## RE: dum question: v = Ldi/dt

## RE: dum question: v = Ldi/dt

See http://www.physics.brandeis.edu/phys29a_2003/AC.pdf , page 252 (262 in the PDF file), Section 9.8.5., for a nice description of inrush currents. Wherever it says "transformer", just think "inductor."

The di/dt is happening BECAUSE of the voltage you applied. YOU applied the voltage, and as you connected it to the inductor, you DEFINED the voltage. The voltage is the cause, the di/dt id the EFFECT. The inrush current won't cause a voltage "ping", it is the RESULT of the voltage you applied.

## RE: dum question: v = Ldi/dt

## RE: dum question: v = Ldi/dt

As a power engineer, I tend to think of inrush as a rather instantaneous event that happens, like, BANG, when you turn something on, and then quickly decays out. Viewed in terms of steady-state operation, it's "sudden".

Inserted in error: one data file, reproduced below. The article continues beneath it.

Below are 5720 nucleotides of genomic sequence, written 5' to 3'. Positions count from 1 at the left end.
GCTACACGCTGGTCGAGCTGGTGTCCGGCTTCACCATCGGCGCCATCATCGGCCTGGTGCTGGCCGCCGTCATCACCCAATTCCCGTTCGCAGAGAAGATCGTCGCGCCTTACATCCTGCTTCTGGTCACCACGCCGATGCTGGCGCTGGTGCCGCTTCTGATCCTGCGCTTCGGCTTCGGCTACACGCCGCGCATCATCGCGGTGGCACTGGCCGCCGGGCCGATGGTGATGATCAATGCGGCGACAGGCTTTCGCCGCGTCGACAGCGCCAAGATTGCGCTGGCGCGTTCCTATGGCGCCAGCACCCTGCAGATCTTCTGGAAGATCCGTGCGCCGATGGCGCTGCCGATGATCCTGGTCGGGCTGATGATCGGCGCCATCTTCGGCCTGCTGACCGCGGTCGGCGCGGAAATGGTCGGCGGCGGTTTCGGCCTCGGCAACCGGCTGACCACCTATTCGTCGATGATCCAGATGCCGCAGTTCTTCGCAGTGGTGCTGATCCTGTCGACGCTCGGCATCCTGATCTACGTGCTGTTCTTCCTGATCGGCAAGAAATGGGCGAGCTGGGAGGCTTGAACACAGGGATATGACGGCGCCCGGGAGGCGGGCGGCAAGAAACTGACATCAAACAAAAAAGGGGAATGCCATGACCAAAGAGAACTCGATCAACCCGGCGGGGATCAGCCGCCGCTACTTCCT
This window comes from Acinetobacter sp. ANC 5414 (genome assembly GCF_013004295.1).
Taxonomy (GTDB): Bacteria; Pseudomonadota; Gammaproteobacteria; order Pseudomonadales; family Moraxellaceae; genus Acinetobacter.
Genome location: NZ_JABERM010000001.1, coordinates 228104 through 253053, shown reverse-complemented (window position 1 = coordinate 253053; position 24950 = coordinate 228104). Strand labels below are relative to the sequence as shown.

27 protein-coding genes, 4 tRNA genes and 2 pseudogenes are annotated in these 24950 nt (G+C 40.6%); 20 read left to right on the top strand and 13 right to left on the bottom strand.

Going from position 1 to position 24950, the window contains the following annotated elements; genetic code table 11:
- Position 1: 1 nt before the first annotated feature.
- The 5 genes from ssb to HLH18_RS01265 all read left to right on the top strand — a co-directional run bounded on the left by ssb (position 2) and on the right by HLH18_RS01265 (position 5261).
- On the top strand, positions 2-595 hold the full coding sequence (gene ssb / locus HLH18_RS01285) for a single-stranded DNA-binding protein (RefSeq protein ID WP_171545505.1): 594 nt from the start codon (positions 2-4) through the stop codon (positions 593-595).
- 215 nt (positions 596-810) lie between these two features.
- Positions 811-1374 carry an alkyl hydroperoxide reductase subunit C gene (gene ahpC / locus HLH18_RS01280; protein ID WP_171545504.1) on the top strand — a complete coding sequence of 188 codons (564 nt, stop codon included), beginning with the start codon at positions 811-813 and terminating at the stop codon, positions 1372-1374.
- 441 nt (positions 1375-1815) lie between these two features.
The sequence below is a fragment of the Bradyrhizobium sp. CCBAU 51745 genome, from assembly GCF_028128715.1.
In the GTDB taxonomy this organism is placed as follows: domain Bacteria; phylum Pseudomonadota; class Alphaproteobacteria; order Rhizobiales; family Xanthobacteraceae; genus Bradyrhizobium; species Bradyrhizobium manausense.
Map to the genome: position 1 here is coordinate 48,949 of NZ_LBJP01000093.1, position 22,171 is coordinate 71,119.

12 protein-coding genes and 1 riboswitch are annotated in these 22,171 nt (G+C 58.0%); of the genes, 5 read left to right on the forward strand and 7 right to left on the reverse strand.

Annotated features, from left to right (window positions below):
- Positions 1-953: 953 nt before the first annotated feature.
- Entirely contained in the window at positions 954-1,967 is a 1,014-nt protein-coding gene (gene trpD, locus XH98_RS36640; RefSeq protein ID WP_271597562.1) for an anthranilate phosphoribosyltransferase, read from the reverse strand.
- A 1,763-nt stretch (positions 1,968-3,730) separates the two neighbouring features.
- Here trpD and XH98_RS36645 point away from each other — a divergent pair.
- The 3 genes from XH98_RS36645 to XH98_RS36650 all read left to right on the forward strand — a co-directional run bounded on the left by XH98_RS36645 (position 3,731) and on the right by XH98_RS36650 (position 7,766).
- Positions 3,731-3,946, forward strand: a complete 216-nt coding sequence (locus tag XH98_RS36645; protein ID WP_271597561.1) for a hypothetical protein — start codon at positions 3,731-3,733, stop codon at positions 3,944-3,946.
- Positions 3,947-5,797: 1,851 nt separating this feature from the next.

In terms of the waveform, though, yes, it rises smoothly and essentially exponentially from zero. Viewing the first few cycles, it is "slow".

## RE: dum question: v = Ldi/dt

Yes, if you quickly make and break the circuit of an inductor, it will cause a high voltage on open circuited inductor, the very phenomena used to advnatage in striking the starting voltage to 'start' a fluorescent lamp by switching a inductor called magnetic ballast. (its another matter that now a days electronic ballsts have taken over but performing the same task). The initial strike voltage is in the range of 1500 to 2000V, while the supply voltage is rated for 120 or 220V.

## RE: dum question: v = Ldi/dt

You can get a voltage spike on opening the circuit. But you won't get one on energization.

Rapid sequential make-break-make-break can add an overvoltage each time, up to something like 5x system voltage.

## RE: dum question: v = Ldi/dt

Thank you all for posting - this discussion is really helping me understand it thoroughly. I always knew the mathematical formulas - sadly this was enough to get my by school without having to understand it thoroughly.

///Some formulae in modern engineering and science are so much detachec from reality that are dificult to explain them in something real, e.g. various transformations.\\\